Dining » Vol. 62

Tatnuck offers a neighborhood vibe with plenty of choice

Bernard Whitmore

Of Worcester’s many neighborhoods, the Tatnuck area may be least recognized as a dining destination. That’s too bad because it obscures from wider view the Tatnuck Grille, a restaurant whose executive chef, Angel Barbosa, cooked for Coral Seafood during its golden age on Green Street. Taken alone, that should attract people’s attention. Browse the seafood sections of Tatnuck’s menu and you might even experience a flicker of déjà vu. I did.

That menu also features very interesting appetizers. How about Ahi Tuna Nachos? Salad, chicken, beef, seafood and pasta sub-menus drill considerably deep into their areas — especially the “Chicken Farm” section. This is all complemented by a “Specials” page and more offers on a chalkboard. We hadn’t been to the Grille in years, so we hewed to some of their core competencies.

First, though, what kind of place is this? Is a “grille” some sort of retro lounge lizard haven? Not at all. In the case of Tatnuck Grille, imagine a Friendly’s that’s retained its family vibe but extended it to the sports bar format of beer taps and large-screen TVs, which compete for wall space with posters of comedy troops from the dawn of the Age of Television. The energy level is medium-high; overall, the decibel level is low enough to enjoy conversations with friends.

As mentioned earlier, Tatnuck’s menu is wide-ranging. This can be great for diverse groups, but it can also make decision-making difficult. Indeed, after initially choosing the Saltimbocca Chicken Breast, I noticed the exciting Steamer special on the chalkboard. Shellfish in, chicken out. Then, I took a closer look at “Baked Seafood Dinners,” specifically, Parchment Paper Haddock. Intriguing; I haven’t seen this treatment offered on a menu in years. Haddock in, shellfish out.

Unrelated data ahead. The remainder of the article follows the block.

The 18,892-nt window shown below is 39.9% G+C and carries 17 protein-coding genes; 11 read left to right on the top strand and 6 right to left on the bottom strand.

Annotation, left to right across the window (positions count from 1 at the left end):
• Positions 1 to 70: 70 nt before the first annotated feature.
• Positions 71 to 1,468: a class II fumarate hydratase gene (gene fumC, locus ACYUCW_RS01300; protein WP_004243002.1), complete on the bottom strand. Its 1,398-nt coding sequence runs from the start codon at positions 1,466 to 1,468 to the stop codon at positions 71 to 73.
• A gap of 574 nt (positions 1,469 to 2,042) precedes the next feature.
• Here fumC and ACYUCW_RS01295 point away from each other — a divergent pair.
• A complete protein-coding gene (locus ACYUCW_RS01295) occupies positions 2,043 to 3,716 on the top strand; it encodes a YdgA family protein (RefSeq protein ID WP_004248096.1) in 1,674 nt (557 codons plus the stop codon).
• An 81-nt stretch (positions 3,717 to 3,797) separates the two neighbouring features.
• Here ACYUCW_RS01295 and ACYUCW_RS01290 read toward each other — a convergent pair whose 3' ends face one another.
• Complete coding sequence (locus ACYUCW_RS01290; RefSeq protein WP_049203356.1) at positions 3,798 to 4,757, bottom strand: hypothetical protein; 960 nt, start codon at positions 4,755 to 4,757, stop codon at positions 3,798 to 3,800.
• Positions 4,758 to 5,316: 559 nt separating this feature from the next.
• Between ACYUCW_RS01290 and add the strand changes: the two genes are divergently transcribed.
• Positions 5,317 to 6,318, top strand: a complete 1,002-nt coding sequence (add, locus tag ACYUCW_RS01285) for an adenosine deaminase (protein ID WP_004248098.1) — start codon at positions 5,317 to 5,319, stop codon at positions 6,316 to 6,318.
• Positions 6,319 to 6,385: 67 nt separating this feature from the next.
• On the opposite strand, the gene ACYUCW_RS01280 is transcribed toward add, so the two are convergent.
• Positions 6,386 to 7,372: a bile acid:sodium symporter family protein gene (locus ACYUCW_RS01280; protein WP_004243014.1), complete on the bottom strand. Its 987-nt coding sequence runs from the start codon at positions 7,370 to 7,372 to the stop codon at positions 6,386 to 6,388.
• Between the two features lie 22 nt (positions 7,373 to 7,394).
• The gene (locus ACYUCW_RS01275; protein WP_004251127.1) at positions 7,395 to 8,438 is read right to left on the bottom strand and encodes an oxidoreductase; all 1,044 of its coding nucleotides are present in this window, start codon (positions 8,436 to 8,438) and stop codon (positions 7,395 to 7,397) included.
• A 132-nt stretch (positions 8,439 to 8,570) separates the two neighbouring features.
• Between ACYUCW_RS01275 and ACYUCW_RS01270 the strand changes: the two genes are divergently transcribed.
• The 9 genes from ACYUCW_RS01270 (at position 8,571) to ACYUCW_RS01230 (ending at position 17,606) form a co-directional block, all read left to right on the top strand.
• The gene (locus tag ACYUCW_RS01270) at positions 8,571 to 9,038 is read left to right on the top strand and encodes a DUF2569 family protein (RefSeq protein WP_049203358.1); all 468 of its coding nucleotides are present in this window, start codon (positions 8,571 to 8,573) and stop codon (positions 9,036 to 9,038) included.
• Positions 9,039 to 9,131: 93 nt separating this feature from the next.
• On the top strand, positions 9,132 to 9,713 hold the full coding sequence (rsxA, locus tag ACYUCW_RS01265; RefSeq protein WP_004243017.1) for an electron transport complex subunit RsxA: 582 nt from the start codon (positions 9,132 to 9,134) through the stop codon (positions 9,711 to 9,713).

It proved a good decision! The dish was attractively presented with a rectangular parchment paper pouch split open and rolled back to reveal a thick topping of a myriad of little shrimp strewn with shredded crab meat. Underneath this, the haddock fillet was flaky, moist and tender.

When a chef employs the parchment paper treatment, an envelope of oven-proof paper must be constructed to hold the fish and other ingredients during the baking process. In this case, a light sauce with a touch of vermouth and citrus provided the liquid for steaming. It’s a method that traps in the flavors and juices of the haddock. There’s also an element of drama when placed before the diner.

My friend chose a more standard item — the 14-ounce Black Angus New York Strip steak. He reported it to be both delicious and reasonably priced. It was distinctively coated with a tequila marinade and finely minced green peppers. “These seasonings added a little zing to the finish of the steak. I’m not sure what the spice mixture is, but it enhanced the meat,” he declared.

Tatnuck Grille’s entrees were offered with a choice of potato and vegetable. We chose the baked potato with an oiled and salted jacket… even tastier after I stuffed mine with butter and sour cream. For the vegetable, we went with sliced pickled beets, firm and sweet, served cold in monkey dishes. This is a vegetable that’s suffered too much neglect and disrespect; I applaud the chef for offering them.

On the mid-week evening that we chose to dine at the Tatnuck Grille, there was rarely an unclaimed table and the bar was lined with an after-work crowd. It seemed an ideal spot for neighbors and friends to get together for dinner and a drink. The waitstaff were friendly, and Angel popped out of the kitchen once or twice to check if people were satisfied.

Return visits are in order; there’s much more menu to explore.

Tatnuck Grille • 638 Chandler St., Worcester • (508) 792-0000 • tatnuckgrille.com


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